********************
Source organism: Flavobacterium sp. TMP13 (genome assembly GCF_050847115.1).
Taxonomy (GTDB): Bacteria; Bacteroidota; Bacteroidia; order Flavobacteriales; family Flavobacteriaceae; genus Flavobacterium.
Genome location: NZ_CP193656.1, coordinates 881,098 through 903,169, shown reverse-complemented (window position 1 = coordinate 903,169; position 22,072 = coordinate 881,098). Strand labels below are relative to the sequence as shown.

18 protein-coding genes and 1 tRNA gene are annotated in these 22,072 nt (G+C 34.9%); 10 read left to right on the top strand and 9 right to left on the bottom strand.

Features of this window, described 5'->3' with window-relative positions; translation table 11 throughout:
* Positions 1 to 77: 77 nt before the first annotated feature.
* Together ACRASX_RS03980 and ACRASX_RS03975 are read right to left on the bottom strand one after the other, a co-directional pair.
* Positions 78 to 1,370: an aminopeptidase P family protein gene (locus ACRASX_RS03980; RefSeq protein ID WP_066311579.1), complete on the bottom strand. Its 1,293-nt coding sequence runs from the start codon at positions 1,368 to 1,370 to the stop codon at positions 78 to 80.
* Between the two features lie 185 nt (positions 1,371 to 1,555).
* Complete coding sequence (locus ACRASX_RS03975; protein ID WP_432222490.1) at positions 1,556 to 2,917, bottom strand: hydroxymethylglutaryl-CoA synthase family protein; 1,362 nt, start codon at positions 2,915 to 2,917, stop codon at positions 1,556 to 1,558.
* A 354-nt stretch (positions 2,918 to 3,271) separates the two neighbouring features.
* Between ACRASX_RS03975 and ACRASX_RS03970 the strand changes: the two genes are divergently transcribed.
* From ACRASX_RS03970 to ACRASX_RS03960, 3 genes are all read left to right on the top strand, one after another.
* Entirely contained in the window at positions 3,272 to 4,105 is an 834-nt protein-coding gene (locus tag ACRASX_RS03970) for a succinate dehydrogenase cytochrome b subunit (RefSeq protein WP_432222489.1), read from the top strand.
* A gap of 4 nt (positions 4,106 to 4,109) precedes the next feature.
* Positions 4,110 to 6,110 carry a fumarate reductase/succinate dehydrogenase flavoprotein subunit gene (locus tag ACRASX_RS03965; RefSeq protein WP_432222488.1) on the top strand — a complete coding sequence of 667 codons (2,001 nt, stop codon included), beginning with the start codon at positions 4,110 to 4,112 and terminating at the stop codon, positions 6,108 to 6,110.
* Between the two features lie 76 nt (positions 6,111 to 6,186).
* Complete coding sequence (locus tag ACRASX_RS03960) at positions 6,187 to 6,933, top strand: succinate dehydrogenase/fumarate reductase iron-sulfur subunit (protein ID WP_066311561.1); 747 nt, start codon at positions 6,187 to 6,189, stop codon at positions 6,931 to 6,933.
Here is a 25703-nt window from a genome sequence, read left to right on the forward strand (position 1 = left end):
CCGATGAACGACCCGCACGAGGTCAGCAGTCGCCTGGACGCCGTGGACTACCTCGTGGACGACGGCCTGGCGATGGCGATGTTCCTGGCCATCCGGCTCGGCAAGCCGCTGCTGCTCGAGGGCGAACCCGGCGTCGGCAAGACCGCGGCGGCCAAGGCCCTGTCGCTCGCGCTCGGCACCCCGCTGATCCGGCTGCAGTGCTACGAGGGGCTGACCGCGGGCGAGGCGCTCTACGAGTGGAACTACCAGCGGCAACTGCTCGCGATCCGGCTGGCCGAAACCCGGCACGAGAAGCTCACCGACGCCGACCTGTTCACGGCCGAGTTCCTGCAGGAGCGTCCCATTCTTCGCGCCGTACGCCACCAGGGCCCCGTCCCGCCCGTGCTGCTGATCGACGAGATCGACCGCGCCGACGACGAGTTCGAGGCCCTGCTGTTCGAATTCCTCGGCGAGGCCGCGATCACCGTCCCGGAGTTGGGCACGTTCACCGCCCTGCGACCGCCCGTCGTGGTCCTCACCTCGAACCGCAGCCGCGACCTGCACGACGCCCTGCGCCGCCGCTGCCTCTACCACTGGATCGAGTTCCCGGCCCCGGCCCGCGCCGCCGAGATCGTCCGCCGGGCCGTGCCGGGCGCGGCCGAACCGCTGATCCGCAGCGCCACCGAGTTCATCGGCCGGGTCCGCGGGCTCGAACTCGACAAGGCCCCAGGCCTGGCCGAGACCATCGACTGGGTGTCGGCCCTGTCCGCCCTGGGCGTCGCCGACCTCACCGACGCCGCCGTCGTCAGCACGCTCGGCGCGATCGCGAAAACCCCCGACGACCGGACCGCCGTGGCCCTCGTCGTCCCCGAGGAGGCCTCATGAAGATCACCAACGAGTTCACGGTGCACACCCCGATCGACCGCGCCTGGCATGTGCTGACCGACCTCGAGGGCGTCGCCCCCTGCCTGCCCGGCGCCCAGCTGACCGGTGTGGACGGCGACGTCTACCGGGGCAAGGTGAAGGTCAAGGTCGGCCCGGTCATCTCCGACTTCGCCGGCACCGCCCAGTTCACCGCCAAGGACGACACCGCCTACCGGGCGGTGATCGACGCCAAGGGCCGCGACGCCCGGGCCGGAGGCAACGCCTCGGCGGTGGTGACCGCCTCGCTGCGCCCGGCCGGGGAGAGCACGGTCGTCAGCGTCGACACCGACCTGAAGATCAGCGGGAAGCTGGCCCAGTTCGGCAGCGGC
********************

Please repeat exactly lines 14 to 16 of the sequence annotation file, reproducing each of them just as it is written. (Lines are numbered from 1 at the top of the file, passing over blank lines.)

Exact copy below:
* Entirely contained in the window at positions 3,272 to 4,105 is an 834-nt protein-coding gene (locus tag ACRASX_RS03970) for a succinate dehydrogenase cytochrome b subunit (RefSeq protein WP_432222489.1), read from the top strand.
* A gap of 4 nt (positions 4,106 to 4,109) precedes the next feature.
* Positions 4,110 to 6,110 carry a fumarate reductase/succinate dehydrogenase flavoprotein subunit gene (locus tag ACRASX_RS03965; RefSeq protein WP_432222488.1) on the top strand — a complete coding sequence of 667 codons (2,001 nt, stop codon included), beginning with the start codon at positions 4,110 to 4,112 and terminating at the stop codon, positions 6,108 to 6,110.